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Patient Experience Network Conference – 19 January 2011 Joan Saddler National Director of Patient and Public Affairs, Department of Health.

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Presentation on theme: "Patient Experience Network Conference – 19 January 2011 Joan Saddler National Director of Patient and Public Affairs, Department of Health."— Presentation transcript:

1 Patient Experience Network Conference – 19 January 2011 Joan Saddler National Director of Patient and Public Affairs, Department of Health

2 1.Patient experience = direct experience of specific aspects of treatment or care 2.Patient satisfaction = an evaluation of what happened, reporting the patient’s feelings about the experience of care, usually requiring patients to give an overall rating based on their whole service experience 3.Patient-reported outcome = patient’s perspective on whether a procedure improved quality of life 4.Patient-defined outcome = patients are involved in the definition and design of measures of the outcome of particular procedures or services What do we mean by Patient Experience?

3 Factors contributing to patient-centred care at organisational level: 1.Leadership at Chief Executive and Board level 2.Strategic vision 3.Involvement of patients and families 4.Supportive work environment for staff 5.Systematic measurement and feedback 6.Quality of the built environment 7.Supportive technology (Source: Shaller 2007)

4 A multitude of frameworks list ‘key domains of patient experience’ e.g. Institute of Medicine:  Compassion, empathy and responsiveness to needs, values and expressed preferences  Coordination and integration  Information, communication and education  Physical comfort  Emotional support, relieving fear and anxiety  Involvement of family and friends (Institute of Medicine 2001) Providing a good patient experience involves providing patient-centred care

5 Patient experience is also related to productivity and efficiency Whilst not all improvement in patient experience saves money, evidence shows a link: poor patient experience can be costly poor doctor-patient communication and poor performance on patient surveys associated with higher litigation costs (US) evidence of an association with excellent patient experience and market performance and financial health of providers (US)

6 Patient experience is closely related to and influences clinical effectiveness and safety Patient experience Clinical effectiveness Safety Organisations that are more patient-centred have better clinical outcomes Improved doctor-patient communication leads to greater compliance in taking medication and can enable greater self-management for people with long-term conditions Individuals’ anxiety and fear can delay healing For example, research evidence tells us that:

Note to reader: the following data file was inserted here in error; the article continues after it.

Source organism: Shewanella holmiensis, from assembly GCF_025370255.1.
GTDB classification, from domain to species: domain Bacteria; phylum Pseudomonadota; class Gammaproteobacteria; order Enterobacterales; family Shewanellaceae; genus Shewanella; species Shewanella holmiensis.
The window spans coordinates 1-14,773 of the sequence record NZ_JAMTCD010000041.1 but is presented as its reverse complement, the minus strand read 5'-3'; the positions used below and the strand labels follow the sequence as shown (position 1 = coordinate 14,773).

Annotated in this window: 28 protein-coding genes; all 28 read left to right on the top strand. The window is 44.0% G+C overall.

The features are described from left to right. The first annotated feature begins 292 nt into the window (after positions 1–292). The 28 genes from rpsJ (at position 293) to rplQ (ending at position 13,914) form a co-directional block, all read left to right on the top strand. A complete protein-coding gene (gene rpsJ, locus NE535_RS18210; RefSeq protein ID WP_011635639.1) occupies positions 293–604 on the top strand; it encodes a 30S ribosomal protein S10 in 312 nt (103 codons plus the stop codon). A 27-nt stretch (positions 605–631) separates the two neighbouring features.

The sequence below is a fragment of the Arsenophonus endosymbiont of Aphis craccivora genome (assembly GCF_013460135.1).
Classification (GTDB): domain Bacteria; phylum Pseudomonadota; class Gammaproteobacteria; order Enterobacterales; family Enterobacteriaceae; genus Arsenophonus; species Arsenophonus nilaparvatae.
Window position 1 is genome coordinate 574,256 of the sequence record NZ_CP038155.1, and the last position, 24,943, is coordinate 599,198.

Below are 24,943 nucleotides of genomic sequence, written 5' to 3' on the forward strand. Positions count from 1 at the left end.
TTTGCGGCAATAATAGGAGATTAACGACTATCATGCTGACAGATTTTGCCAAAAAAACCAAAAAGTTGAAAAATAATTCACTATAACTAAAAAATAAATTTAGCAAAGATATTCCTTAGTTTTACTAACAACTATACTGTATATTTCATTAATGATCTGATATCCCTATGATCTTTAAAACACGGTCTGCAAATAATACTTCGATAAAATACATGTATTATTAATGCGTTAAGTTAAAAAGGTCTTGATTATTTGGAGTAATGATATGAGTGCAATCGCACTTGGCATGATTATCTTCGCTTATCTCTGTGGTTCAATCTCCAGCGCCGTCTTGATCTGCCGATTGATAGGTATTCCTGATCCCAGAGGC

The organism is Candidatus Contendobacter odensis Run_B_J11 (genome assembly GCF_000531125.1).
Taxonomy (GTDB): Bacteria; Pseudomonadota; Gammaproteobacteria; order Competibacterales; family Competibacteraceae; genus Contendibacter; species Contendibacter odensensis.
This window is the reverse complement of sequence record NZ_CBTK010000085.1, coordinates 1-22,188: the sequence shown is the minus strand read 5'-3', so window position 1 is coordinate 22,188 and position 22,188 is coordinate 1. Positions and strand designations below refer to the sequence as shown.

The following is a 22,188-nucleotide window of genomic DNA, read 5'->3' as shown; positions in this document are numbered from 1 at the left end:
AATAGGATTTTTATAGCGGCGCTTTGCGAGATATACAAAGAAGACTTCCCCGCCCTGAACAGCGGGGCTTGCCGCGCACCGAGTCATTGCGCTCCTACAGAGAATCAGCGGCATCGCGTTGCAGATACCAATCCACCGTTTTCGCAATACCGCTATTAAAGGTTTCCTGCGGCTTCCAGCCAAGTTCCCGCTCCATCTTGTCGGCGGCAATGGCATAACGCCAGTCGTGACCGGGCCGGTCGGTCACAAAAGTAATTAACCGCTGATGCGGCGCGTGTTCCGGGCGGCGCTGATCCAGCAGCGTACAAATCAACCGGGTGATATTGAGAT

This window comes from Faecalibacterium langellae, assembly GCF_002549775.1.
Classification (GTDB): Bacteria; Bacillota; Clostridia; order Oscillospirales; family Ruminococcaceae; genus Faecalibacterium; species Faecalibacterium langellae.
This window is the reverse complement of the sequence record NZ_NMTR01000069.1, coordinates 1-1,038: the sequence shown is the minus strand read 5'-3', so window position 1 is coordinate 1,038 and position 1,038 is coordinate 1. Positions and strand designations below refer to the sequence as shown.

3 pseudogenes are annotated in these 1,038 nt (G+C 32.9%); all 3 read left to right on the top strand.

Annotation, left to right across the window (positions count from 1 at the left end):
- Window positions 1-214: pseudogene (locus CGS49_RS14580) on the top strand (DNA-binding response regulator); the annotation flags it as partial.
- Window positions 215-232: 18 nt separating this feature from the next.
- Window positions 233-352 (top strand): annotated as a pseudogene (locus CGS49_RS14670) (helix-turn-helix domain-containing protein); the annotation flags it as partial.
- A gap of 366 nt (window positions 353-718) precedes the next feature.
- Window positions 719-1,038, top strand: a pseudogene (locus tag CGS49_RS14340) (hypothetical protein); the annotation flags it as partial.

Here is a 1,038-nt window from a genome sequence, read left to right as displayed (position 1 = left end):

7 Postal surveys Hand-held technology On-line surveys Patient stories Feedback websites Kiosks Comment cards Bedside terminals Compliments Focus groups Local Involvement Networks (LINks) Healthwatch Telephone surveys On-line communities PALs feedback Walking the floor Complaints Qualitative Quantitative Public meetings Citizens juries Face-to-face surveys Performance Benchmarking Service improvement New service development Contract Management Regulation Local Accountability Commissioning Pay and incentives Service improvement For illustrative purposes only Mystery shoppers Feedback can be captured in a variety of ways, at different times, for different purposes Key is getting the right balance - national, regional, local activity Appropriately informing different decisions Capturing views at the right point in the patient journey

8 Improving patient experience is a long haul, not a quick fix As much about cultural change as is it is about availability of data: “ Small measurable improvements in patient experience may be achieved over short projects.” “ Sustaining more substantial change is likely to require organisational strategies, engaged leadership, cultural change, regular measurement and performance feedback, and experience of interpreting and using survey data.” Davies et al 2008